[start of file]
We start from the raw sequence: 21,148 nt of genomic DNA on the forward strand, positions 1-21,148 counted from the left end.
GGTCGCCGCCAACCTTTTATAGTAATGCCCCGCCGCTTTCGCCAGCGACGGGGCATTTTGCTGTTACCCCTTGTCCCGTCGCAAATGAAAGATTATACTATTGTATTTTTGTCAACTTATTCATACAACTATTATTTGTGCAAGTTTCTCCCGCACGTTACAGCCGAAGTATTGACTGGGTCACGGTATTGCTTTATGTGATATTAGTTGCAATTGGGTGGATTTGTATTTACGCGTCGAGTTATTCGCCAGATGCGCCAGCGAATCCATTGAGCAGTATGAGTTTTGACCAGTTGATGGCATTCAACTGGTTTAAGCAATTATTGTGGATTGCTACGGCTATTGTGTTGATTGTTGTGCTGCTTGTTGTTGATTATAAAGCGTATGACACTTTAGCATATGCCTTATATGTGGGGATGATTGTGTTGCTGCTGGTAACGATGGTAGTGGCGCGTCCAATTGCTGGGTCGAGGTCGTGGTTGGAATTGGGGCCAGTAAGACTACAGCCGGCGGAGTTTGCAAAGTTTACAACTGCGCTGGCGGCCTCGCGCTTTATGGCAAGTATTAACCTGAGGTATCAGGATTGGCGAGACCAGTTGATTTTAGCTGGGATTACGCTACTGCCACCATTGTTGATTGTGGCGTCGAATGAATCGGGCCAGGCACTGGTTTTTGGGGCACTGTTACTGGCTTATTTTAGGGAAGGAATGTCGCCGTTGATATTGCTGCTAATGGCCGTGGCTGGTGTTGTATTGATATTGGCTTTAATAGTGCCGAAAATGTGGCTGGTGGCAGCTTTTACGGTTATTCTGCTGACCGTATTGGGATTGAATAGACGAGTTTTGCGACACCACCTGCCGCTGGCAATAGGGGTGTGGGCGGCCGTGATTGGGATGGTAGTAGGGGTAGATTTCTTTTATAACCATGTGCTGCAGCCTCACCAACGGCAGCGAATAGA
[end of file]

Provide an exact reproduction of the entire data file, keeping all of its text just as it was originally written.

We start from the raw sequence: 21,148 nt of genomic DNA on the forward strand, positions 1-21,148 counted from the left end.
GGTCGCCGCCAACCTTTTATAGTAATGCCCCGCCGCTTTCGCCAGCGACGGGGCATTTTGCTGTTACCCCTTGTCCCGTCGCAAATGAAAGATTATACTATTGTATTTTTGTCAACTTATTCATACAACTATTATTTGTGCAAGTTTCTCCCGCACGTTACAGCCGAAGTATTGACTGGGTCACGGTATTGCTTTATGTGATATTAGTTGCAATTGGGTGGATTTGTATTTACGCGTCGAGTTATTCGCCAGATGCGCCAGCGAATCCATTGAGCAGTATGAGTTTTGACCAGTTGATGGCATTCAACTGGTTTAAGCAATTATTGTGGATTGCTACGGCTATTGTGTTGATTGTTGTGCTGCTTGTTGTTGATTATAAAGCGTATGACACTTTAGCATATGCCTTATATGTGGGGATGATTGTGTTGCTGCTGGTAACGATGGTAGTGGCGCGTCCAATTGCTGGGTCGAGGTCGTGGTTGGAATTGGGGCCAGTAAGACTACAGCCGGCGGAGTTTGCAAAGTTTACAACTGCGCTGGCGGCCTCGCGCTTTATGGCAAGTATTAACCTGAGGTATCAGGATTGGCGAGACCAGTTGATTTTAGCTGGGATTACGCTACTGCCACCATTGTTGATTGTGGCGTCGAATGAATCGGGCCAGGCACTGGTTTTTGGGGCACTGTTACTGGCTTATTTTAGGGAAGGAATGTCGCCGTTGATATTGCTGCTAATGGCCGTGGCTGGTGTTGTATTGATATTGGCTTTAATAGTGCCGAAAATGTGGCTGGTGGCAGCTTTTACGGTTATTCTGCTGACCGTATTGGGATTGAATAGACGAGTTTTGCGACACCACCTGCCGCTGGCAATAGGGGTGTGGGCGGCCGTGATTGGGATGGTAGTAGGGGTAGATTTCTTTTATAACCATGTGCTGCAGCCTCACCAACGGCAGCGAATAGA